(Note from Justin: this piece was delivered as a meditation at the Lord’s Supper for my church on December 10, 2017. I have chosen to leave the style and address unaltered.)
For I received from the Lord what I also delivered to you, that the Lord Jesus on the night when he was betrayed took bread, and when he had given thanks, he broke it, and said, “This is my body, which is for you. Do this in remembrance of me.” In the same way also he took the cup, after supper, saying, “This cup is the new covenant in my blood. Do this, as often as you drink it, in remembrance of me.” For as often as you eat this bread and drink the cup, you proclaim the Lord’s death until he comes.
(1 Corinthians 11:23-26 ESV)
For just a moment, I want us to ponder that final phrase, “until he comes.” For as often as you eat this bread and drink the cup, you proclaim the Lord’s death until he comes.
The modern American Christmas may be all about shopping. But the traditional Advent season has never been about shopping, but about waiting. Waiting. The mood of Advent season is one of expectation. We’re reminded of how Luke’s Gospel described old Simeon as a man who was “waiting for the consolation of Israel” (Luke 2:25). In that same passage, Luke spoke of a holy woman named Anna, and how she and others were “waiting for the redemption of Jerusalem” (Luke 2:38).
Waiting for Israel’s consolation. Waiting for Jerusalem’s’ redemption. Advent season reminds us that there was once a time—a very long time in fact—when God’s people were waiting for Messiah to come.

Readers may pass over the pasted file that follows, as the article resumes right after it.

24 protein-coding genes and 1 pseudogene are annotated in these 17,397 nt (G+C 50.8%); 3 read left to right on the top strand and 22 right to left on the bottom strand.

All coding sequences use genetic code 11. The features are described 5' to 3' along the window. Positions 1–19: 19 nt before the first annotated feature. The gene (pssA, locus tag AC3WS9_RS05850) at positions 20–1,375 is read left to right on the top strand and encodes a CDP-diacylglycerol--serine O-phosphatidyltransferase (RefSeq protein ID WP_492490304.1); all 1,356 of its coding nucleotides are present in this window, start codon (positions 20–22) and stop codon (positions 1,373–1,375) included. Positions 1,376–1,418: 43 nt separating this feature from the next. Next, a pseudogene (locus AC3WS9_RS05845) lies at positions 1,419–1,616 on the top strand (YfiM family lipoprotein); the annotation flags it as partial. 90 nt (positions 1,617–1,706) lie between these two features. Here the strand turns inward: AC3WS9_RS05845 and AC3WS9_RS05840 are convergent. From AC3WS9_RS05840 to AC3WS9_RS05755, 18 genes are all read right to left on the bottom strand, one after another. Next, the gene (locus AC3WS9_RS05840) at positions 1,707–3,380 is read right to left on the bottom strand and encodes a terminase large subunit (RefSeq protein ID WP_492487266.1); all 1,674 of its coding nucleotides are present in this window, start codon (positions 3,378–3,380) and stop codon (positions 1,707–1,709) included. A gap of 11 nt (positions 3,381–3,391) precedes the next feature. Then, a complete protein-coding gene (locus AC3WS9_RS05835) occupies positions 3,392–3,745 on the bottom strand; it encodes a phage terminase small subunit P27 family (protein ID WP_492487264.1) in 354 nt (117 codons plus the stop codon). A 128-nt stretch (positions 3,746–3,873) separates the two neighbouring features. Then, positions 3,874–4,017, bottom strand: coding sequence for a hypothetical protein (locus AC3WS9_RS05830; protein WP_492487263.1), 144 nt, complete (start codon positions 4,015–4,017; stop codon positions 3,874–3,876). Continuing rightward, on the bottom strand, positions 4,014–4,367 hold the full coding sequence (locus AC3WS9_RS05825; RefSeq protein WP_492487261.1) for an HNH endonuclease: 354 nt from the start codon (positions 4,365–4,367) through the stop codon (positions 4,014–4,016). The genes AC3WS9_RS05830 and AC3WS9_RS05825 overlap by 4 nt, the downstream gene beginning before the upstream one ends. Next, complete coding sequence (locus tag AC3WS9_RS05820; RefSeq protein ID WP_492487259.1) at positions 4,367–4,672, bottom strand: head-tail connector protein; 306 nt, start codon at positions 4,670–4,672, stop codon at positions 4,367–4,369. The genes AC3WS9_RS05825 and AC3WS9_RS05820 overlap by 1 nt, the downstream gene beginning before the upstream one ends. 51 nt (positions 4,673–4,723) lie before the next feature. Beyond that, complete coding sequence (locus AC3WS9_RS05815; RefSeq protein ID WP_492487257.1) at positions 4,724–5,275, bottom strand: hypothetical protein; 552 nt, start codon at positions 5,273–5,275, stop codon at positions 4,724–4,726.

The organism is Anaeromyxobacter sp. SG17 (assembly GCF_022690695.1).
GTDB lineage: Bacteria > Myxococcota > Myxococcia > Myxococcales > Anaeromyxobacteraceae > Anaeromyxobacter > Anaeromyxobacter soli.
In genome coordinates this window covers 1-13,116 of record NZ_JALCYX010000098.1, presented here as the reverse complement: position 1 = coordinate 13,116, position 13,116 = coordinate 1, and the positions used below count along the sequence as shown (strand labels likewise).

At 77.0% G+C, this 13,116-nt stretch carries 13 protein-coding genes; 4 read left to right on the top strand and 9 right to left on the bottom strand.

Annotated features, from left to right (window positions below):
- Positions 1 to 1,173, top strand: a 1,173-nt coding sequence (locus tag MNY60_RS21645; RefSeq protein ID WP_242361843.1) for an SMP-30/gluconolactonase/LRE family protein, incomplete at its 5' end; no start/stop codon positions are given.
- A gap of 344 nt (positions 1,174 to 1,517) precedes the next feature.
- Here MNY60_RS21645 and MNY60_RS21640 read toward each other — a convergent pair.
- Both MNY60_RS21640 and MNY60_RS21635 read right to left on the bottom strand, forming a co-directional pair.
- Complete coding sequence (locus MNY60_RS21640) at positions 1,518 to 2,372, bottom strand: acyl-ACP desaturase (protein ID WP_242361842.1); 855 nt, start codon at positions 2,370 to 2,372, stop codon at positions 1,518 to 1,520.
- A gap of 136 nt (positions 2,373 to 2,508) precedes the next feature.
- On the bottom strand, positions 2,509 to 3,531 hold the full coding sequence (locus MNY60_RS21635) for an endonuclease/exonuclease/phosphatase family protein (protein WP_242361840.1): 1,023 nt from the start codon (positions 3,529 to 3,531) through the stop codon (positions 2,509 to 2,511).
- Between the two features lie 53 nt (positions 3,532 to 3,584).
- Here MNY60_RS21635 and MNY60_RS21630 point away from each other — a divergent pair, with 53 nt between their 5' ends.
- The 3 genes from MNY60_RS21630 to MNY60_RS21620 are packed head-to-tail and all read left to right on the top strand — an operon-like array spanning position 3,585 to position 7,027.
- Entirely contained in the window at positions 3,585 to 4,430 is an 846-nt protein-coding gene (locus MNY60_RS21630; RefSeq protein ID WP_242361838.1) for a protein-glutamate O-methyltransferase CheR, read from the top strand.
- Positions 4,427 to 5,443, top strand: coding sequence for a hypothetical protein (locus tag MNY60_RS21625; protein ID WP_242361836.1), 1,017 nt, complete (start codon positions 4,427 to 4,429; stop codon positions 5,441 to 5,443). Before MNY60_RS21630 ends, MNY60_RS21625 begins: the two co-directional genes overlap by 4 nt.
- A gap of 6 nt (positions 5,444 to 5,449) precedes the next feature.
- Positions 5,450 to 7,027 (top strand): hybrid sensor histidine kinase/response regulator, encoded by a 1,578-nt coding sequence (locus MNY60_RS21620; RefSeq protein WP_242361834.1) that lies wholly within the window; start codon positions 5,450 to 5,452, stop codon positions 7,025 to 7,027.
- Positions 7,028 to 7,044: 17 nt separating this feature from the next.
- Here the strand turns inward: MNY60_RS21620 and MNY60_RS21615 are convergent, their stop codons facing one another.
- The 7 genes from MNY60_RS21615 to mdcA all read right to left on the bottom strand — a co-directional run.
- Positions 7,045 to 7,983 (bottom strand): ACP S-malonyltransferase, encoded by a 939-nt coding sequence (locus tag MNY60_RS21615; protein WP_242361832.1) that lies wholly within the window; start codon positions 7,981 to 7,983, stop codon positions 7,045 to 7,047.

You ask, “What does this have to do with the Lord’s Supper?” Simply this: the Lord’s Supper reminds us—and reminds us regularly—that what Simeon and Anna and all the Old Testament saints were waiting for—we no longer have to wait for.
The Word became flesh, and Simeon held him in his arms (John 1:14; Luke 2:28). And here in a moment we will hold in our hands a sacramental reminder of what don’t have to wait for. His body has been broken. His blood has been shed. It is finished. One sacrifice for all time, and our sins are forever forgiven. We don’t have to wait for it; we can simply remember and believe.
The Lord’s Supper is not about waiting and hoping, but about remembering and believing.
And yet the Lord’s Supper is about waiting. Because according to Scripture, there is not simply one advent, but two. And that’s what the words “until he comes” remind us of.
It’s true that the gospel says “Joy to the world, the Lord is come.” But in a twist that would have mystified Simeon, the gospel also says “the Lord is come and gone.” He ascended into heaven, and heaven must receive him until the time of the restoration of all things (Acts 3:21), when he really will come to make his blessings flow far as the curse is found—in the fullest and final sense (Rom. 8:19-23; Rev. 21:1-5).
Even now, the Lord’s Supper is still about waiting. Waiting for his second advent.
So as we eat this bread and drink this cup, let it be with a mood of expectation. This meal is but the dress rehearsal. For as surely as Christ has come and paid our dowry, and as surely as he has gone away to prepare a place for us, so surely he will come again and receive us unto himself (John 14:2-3). We will sit down together in the kingdom of God and eat the marriage supper of the Lamb, and there will be no more waiting.
Do you believe that?
Then brothers and sisters, let us eat in hope. For Advent has not only come, but Advent is coming.